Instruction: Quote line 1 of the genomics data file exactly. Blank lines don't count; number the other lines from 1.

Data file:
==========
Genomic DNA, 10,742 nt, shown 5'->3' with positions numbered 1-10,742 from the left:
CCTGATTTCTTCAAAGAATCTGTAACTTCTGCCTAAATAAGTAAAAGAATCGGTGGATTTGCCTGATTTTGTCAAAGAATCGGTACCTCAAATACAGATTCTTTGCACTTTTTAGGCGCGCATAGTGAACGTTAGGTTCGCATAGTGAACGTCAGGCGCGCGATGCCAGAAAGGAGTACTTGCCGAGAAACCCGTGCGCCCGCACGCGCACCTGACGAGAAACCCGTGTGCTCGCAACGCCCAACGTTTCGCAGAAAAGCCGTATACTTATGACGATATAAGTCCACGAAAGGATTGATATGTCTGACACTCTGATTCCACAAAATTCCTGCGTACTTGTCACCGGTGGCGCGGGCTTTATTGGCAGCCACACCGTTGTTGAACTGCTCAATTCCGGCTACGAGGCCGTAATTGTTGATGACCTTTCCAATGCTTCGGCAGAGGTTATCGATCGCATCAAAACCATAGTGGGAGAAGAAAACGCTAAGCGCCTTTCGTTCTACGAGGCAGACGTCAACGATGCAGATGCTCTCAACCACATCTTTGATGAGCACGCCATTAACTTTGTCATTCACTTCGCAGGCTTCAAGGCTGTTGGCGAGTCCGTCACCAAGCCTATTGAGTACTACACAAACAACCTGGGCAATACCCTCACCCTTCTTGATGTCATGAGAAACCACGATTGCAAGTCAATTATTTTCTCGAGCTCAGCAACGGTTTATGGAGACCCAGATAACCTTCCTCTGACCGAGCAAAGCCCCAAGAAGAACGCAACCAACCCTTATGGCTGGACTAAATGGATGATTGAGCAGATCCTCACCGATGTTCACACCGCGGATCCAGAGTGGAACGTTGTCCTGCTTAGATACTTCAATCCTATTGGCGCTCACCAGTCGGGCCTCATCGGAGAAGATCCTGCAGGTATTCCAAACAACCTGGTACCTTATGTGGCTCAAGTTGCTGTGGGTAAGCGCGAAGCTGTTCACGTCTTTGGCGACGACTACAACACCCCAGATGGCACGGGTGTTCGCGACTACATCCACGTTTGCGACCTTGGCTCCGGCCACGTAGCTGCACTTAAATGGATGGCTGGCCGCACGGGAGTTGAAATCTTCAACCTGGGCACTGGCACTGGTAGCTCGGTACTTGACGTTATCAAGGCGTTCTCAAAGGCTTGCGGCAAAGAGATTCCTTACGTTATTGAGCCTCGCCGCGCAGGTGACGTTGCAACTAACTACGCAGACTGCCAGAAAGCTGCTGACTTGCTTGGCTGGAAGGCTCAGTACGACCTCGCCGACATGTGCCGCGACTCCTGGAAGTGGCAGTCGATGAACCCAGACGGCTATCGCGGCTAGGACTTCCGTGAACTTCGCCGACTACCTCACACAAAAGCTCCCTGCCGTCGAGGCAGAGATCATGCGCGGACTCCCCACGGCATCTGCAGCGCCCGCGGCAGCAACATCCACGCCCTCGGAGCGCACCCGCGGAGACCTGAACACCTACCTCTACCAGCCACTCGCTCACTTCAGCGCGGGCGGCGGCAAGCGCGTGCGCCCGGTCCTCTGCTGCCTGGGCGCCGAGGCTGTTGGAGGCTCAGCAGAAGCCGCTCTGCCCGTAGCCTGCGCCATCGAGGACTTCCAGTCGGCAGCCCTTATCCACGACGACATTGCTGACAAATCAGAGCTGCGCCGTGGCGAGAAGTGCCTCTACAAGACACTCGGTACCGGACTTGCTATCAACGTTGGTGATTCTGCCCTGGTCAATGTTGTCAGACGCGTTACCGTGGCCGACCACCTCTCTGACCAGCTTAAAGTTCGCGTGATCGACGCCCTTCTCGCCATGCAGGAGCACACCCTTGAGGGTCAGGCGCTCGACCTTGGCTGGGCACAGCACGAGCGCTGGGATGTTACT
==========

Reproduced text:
Genomic DNA, 10,742 nt, shown 5'->3' with positions numbered 1-10,742 from the left: